Murder verdict reduced in retrial

Evidence destroyed after first conviction complicated the case

March 07, 2002|By Allison Klein | Allison Klein,SUN STAFF

A Baltimore jury convicted yesterday a Pikesville man of second-degree murder in the killing of his 19-year-old pregnant mistress in a retrial complicated because police had mistakenly destroyed the physical evidence from the original trial.

Yesterday's verdict against Keith Alexander Brown - originally sentenced to life without parole and in prison for the past seven years - outraged members of victim Makeya Chante Stewart's family. The original first-degree murder conviction was set aside on appeal, which granted him a retrial.

"This was a simple cut-and-dry murder case. We don't even know how he got another trial," said Amia Eubanks, 19, Stewart's cousin. "He should have gotten first-degree. He knew what he was doing. He had time to plan this."

The 12-member jury was not able to see evidence presented at his original trial in 1996 - including clothing and a .380-caliber semiautomatic gun with Brown's fingerprints and Stewart's blood - because police mistakenly destroyed it.

After deliberating for almost two days, the jury decided that Brown killed Stewart, a church youth leader, by shooting her eight times in a West Baltimore alley, without premeditation. Brown, who will be sentenced March 13, could receive a maximum of 50 years in prison. He must serve at least half of that before he could be released on parole.

Members of Stewart's family, who thought Brown would never be let out of prison, shrieked as the verdict was read in the courtroom yesterday. Several members were led out by sheriff's deputies, and the room reached such a high emotional pitch that an assistant state's attorney collapsed in tears into a family huddle.

According to court documents, Stewart and Brown met in 1994, before Brown was married. He kept his marriage a secret for months, but after Stewart found out about it, the two continued seeing each other. Stewart was six weeks' pregnant with Brown's child at the time of the murder, court records show.

Brown was convicted in 1996 of the murder, but won a new trial from Maryland's Court of Appeals because of his wife's testimony.

His wife, who knew about the affair and had told Brown and Stewart to stop seeing each other several times, testified at the first trial that Brown confessed to her that he killed Stewart hours after Stewart was murdered Sept. 10, 1995. According to Maryland law, such an admission is confidential between a husband and wife and not admissible in court unless the spouse gives permission.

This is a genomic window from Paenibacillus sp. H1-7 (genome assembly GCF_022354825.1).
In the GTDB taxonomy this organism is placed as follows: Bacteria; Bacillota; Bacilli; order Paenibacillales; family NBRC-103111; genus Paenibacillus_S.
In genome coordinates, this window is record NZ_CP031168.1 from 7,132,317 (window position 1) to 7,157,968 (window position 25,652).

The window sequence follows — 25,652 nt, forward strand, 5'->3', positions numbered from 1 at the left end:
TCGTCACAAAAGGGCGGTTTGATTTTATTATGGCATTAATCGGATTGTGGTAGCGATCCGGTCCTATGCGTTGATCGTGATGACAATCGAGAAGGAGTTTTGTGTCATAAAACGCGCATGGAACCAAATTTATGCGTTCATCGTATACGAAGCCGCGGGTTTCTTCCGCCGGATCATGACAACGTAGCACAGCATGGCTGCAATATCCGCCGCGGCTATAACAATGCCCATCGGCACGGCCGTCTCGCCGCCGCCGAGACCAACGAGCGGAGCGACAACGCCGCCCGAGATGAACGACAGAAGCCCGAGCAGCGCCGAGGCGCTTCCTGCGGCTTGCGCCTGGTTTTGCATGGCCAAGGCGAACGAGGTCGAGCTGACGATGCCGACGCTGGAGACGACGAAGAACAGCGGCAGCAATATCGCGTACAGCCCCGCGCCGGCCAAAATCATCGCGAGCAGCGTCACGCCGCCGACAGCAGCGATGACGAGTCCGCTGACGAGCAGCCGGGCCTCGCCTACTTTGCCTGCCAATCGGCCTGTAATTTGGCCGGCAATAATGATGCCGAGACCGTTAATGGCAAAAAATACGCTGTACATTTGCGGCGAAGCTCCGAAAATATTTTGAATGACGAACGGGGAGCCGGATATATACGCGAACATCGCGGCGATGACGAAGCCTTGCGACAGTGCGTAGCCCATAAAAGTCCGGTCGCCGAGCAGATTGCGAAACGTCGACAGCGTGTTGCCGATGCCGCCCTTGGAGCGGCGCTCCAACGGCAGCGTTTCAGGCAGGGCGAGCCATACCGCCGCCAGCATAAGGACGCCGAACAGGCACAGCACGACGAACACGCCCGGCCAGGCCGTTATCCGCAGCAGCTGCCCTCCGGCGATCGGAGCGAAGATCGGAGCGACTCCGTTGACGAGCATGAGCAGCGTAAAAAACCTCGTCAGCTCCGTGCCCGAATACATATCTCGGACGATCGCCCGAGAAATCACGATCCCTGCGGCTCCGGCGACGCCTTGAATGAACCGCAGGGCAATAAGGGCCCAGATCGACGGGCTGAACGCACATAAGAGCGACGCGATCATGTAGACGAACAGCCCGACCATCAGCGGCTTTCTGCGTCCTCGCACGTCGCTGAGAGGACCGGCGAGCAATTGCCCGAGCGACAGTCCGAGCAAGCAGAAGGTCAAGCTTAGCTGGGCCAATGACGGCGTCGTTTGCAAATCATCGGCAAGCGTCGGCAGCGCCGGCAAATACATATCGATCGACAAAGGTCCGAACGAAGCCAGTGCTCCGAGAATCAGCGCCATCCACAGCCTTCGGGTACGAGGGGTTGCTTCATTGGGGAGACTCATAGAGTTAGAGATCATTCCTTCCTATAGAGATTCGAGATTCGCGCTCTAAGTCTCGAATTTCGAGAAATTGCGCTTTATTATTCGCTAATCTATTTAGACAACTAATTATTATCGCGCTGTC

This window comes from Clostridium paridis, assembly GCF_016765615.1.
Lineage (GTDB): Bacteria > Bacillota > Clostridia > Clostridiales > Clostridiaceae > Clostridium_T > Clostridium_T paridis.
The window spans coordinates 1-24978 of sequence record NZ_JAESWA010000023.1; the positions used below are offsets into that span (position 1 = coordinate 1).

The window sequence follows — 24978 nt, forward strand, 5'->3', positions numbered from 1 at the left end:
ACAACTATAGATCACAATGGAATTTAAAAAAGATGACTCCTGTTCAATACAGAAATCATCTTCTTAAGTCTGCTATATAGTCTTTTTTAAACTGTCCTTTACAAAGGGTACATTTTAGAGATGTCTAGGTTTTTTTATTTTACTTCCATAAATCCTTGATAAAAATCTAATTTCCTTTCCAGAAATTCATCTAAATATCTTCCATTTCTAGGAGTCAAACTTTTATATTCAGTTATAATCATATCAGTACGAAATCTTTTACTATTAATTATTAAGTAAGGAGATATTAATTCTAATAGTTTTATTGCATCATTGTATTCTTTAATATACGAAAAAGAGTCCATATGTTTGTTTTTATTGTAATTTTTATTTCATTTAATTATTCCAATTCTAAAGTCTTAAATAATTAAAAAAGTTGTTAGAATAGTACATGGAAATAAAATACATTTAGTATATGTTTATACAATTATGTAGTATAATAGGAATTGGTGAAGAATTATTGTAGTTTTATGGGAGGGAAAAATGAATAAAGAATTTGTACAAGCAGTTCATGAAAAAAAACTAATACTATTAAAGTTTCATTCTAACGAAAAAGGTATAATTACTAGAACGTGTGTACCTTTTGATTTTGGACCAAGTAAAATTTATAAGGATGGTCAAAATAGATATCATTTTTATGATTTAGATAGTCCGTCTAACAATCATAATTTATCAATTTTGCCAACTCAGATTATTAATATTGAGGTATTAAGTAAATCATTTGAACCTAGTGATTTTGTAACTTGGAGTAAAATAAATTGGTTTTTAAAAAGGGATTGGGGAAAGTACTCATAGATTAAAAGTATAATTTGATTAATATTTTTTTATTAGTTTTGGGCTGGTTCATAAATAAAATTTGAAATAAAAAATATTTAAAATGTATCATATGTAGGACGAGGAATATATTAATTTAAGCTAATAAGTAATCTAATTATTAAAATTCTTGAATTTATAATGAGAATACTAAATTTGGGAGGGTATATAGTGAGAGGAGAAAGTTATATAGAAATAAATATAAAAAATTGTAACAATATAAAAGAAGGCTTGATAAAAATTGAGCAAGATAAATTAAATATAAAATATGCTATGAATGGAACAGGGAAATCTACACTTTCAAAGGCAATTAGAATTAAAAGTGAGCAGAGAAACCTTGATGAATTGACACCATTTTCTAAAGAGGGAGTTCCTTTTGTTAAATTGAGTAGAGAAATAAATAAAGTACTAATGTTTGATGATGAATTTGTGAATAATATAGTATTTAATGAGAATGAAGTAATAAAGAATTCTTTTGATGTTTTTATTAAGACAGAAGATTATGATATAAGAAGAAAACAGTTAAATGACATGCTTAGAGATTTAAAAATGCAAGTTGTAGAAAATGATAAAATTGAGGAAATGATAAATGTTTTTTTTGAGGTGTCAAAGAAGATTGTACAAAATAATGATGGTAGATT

Brown's lawyer, Eugene M. Whissel II, said after yesterday's verdict that he needs to talk to his client about whether to appeal the decision.

"The verdict was perhaps a compromise among jurors who thought there was reasonable doubt he did not commit this crime," Whissel said.

Whissel argued in a pretrial motion that the case should be thrown out because police destroyed evidence after Brown's first trial. Whissel was not Brown's lawyer during that trial.

Judge David Ross, who heard the case, ruled that the physical evidence was not necessary to continue with the trial. But Whissel said his client's right to a fair trial was "abridged."

"You have to wonder about the credibility of those who destroyed the evidence," said Whissel, a former Baltimore police officer. "When the police destroy evidence they say they collected, you have to question every bit of their investigation."

Ed Koch, the director of the city's police crime lab, said a lead detective on the original case ordered the evidence destroyed after Brown was convicted. "It is up the discretion of the officer, and he had no idea the case was being appealed," Koch said.

Stewart's family is still trying to make sense of losing her.

"She was a beautiful girl," said Eubanks, her cousin. "She just met the wrong person at the wrong time."

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